Pres. Obama talks gun control, customers pack local gun shop
RICHMOND, Va. (WTVR) – David Knight says he was filled with hope and pride Wednesday as President Obama signed 23 separate executive actions aimed at curbing the nation’s gun violence.
The emotional ceremony at the White House was held one month after a mass shooting that killed 20 children and six adults at Sandy Hook Elementary School in Newtown, Connecticut.
“I’m so grateful to our president who has the foresight and the courage to take this step,” Knight says.
Knight’s 17-year-old son, Jamie, was killed in a 1997 armed robbery at a restaurant where he worked.
“It’s been 16 years since our son Jamie was murdered and every year we watch with sadness and disgust when our legislators will not support common sense gun safety legislation,” Knight says.
The president’s proposals aim to strengthen background checks and improve mental health and gun safety programs. Obama is also asking congress to pass legislation to ban assault weapons and high capacity ammunition magazines for civilians.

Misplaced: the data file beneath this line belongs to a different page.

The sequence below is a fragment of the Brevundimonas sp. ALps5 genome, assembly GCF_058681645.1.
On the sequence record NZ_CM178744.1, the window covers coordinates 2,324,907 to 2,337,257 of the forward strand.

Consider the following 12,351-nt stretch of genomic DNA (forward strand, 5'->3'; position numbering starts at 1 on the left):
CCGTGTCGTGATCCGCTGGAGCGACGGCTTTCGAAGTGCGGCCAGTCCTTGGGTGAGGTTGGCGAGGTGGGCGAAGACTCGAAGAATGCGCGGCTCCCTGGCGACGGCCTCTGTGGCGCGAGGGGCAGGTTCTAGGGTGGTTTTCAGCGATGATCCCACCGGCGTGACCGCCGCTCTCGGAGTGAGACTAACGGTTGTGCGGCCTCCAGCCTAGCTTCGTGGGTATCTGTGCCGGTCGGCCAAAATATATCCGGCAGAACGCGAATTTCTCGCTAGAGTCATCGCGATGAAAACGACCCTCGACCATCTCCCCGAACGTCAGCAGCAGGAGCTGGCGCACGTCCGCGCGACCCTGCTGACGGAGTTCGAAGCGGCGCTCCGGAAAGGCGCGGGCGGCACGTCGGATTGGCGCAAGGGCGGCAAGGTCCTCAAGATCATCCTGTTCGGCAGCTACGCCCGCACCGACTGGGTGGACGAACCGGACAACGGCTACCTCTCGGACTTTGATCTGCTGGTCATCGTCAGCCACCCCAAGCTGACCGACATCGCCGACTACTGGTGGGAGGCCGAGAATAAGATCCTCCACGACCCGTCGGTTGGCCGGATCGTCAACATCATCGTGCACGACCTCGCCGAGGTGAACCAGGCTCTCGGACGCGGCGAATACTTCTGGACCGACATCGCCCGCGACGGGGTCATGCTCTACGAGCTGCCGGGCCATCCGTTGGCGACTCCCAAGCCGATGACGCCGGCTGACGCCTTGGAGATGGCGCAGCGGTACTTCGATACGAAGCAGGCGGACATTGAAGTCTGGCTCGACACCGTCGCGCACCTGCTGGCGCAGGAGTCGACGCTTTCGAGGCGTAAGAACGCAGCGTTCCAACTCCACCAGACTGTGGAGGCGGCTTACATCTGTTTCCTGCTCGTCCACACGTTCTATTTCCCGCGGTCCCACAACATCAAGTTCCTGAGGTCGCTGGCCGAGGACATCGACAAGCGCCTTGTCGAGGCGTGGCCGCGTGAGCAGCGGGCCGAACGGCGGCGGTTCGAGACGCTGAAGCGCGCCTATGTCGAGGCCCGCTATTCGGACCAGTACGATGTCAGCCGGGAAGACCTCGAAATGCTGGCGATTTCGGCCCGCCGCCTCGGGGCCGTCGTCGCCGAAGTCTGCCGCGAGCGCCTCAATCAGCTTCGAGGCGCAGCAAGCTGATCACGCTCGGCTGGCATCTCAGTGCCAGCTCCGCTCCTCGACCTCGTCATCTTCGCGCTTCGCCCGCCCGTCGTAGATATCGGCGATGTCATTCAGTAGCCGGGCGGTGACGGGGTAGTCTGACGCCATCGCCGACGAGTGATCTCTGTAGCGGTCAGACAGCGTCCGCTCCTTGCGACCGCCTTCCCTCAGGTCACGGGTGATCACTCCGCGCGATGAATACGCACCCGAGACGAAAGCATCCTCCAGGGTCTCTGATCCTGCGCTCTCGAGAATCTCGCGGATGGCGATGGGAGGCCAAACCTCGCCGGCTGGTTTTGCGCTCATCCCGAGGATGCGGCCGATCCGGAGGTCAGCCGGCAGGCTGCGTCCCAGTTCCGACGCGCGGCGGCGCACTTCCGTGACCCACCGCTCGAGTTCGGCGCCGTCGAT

While Knight welcomes the president’s suggestions, several gun enthusiasts say their rights and safety are being threatened by the president.
By one o’clock Wednesday afternoon, Bob Moates Gun Shop in Chesterfield County was packed with concerned customers.
“Ever since they talked about banning additional weapons, the sales have gone up ten times,” says store manager David Hancock.
He says handguns, hunting rifles and ammunition are quickly disappearing from the shelves and assault weapons remain sold out. Hancock says many customers are fearful that congress will pass the president’s proposal to ban assault weapons.
“The honest person is the only person really affected by this,” Hancock argues. “Criminals do not obey the law, it’s that simple.”
David Knight disagrees.
While he believes no single piece of legislation will stop gun violence in this country, he says the president’s actions mark a turning point in this country in stopping gun violence and saving innocent lives.
“We hope congress will have the strength and the backbone to make that possible,” Knight says.